Just as the introduction of superannuation under Hawke and Keating served a political purpose, the present government is trying to use superannuation to fulfil other aims. In keeping with its political leanings, the Turnbull government would like to see more people self-sufficient in retirement, reducing the cost of the age pension. Keeping welfare spending down plays to the narrative of fiscal responsibility, something which Hawke and Keating were keenly attuned to as well.

One critical difference does emerge between the objective of superannuation before the parliament today and the way superannuation has been understood by policy makers in the past. This is the first time that a government is legislating for an objective of superannuation which refers to substituting the age pension. It matters little that the age pension will never be substituted by superannuation in reality. The interesting point is what this objective reveals about the government’s motivations for superannuation and the Australian welfare state more generally. With its objective, the government is seeking to put future policy on a footing which reduces the welfare budget.

It is curious that a government which has this approach has pushed out the timetable for increasing superannuation payments from 9.5 per cent to 12 per cent of annual wages. In theory at least, an increased superannuation guarantee would mean that more people have higher superannuation balances, meaning their reliance on the age pension would be reduced. One reason the government has likely delayed the increase to the superannuation guarantee is that the amount that workers pay in superannuation affects their living standards during their working lives, because the level of compulsory superannuation impacts on take home pay.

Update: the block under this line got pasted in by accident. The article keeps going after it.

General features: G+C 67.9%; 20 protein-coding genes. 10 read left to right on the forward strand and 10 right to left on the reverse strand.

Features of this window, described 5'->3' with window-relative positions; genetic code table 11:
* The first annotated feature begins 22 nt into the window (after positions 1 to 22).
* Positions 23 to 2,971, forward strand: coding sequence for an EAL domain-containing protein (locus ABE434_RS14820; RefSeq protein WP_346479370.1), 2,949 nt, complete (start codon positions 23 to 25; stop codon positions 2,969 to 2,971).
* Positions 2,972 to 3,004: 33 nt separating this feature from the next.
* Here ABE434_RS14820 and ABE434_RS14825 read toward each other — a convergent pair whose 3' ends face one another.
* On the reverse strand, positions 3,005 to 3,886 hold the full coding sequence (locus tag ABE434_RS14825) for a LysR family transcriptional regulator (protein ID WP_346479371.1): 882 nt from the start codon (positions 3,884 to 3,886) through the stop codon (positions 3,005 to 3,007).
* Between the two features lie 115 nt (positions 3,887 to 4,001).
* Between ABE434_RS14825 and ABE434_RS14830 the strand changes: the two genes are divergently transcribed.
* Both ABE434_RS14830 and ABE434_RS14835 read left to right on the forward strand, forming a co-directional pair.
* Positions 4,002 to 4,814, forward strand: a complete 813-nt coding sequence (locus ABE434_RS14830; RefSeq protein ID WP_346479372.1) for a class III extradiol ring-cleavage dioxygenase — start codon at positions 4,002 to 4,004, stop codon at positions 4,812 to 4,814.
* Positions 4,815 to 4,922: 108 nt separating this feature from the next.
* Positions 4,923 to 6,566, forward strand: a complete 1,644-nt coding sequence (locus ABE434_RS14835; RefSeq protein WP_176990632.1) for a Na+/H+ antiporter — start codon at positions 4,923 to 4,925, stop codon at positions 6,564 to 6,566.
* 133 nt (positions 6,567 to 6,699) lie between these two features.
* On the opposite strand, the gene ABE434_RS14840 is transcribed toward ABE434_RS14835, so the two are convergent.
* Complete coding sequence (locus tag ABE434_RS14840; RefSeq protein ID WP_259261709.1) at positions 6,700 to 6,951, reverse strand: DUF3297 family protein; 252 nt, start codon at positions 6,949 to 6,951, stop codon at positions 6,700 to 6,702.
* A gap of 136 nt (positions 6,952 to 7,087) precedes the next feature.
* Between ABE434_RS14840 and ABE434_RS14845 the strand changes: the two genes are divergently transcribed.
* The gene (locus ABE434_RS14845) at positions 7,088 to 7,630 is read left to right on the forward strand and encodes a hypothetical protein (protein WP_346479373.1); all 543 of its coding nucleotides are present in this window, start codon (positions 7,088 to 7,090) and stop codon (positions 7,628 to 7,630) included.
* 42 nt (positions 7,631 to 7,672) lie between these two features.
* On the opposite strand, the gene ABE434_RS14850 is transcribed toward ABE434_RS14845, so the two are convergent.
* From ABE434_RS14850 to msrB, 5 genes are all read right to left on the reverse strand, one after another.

With the legislative objective for superannuation, are we any closer to understanding what superannuation is or, normatively, what it should be? The answer that history suggests is that the government is conforming to a long-running trend in superannuation policy: seeking to fulfill another political end with superannuation policy as the instrument. Raising the prospect of self-sufficiency in retirement plays to its traditionally wealthier constituency, and speaks to budget restraint. In reality, the objective of superannuation as drafted is probably so broad that future legislation is unlikely to be found in contravention of it. This is because the objective avoids the rather more important question of what standard of living superannuation, together with the age pension, should deliver.

Citation: Emily Millane. What is Superannuation?. Australian Policy and History. November 2017.